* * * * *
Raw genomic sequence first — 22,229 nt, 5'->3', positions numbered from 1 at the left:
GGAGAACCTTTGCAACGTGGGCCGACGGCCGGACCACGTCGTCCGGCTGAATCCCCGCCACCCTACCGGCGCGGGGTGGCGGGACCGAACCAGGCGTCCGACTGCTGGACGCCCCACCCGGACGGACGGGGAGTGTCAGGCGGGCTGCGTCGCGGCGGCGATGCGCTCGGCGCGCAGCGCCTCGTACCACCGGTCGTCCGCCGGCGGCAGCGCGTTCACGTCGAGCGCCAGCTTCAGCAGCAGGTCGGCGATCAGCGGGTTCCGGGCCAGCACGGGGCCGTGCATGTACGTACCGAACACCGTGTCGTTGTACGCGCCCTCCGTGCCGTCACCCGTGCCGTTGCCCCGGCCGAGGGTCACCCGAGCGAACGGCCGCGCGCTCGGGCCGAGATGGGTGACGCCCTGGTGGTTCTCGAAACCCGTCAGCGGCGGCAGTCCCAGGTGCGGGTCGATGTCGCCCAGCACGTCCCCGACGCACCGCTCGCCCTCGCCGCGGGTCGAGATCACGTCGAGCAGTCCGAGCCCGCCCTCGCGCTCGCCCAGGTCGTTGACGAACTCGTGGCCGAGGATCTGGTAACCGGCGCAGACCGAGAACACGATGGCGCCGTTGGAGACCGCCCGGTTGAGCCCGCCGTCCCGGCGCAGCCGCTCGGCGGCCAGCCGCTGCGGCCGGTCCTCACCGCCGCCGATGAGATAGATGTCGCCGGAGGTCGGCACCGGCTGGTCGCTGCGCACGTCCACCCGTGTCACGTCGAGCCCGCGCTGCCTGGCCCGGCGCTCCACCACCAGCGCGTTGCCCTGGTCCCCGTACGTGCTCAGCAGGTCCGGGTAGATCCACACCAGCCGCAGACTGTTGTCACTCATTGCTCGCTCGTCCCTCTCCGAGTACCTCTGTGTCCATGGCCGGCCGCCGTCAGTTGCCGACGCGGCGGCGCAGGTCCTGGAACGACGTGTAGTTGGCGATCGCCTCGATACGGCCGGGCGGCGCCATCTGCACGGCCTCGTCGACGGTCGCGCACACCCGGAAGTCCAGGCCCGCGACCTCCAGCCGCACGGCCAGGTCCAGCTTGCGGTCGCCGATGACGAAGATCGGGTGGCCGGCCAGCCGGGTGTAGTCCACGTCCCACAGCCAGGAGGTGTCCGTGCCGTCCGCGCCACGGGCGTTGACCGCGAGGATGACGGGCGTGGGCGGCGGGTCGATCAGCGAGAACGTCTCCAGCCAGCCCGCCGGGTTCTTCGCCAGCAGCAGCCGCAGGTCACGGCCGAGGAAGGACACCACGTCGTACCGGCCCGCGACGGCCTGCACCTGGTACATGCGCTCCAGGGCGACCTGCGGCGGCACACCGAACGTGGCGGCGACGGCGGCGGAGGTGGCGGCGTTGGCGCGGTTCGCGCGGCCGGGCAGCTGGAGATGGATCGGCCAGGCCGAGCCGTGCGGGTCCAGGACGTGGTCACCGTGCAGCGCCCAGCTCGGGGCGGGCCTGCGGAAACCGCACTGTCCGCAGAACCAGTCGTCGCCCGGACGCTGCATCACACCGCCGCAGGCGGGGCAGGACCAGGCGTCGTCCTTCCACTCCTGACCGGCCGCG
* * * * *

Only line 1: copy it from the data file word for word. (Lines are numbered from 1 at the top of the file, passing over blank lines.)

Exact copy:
Raw genomic sequence first — 22,229 nt, 5'->3', positions numbered from 1 at the left: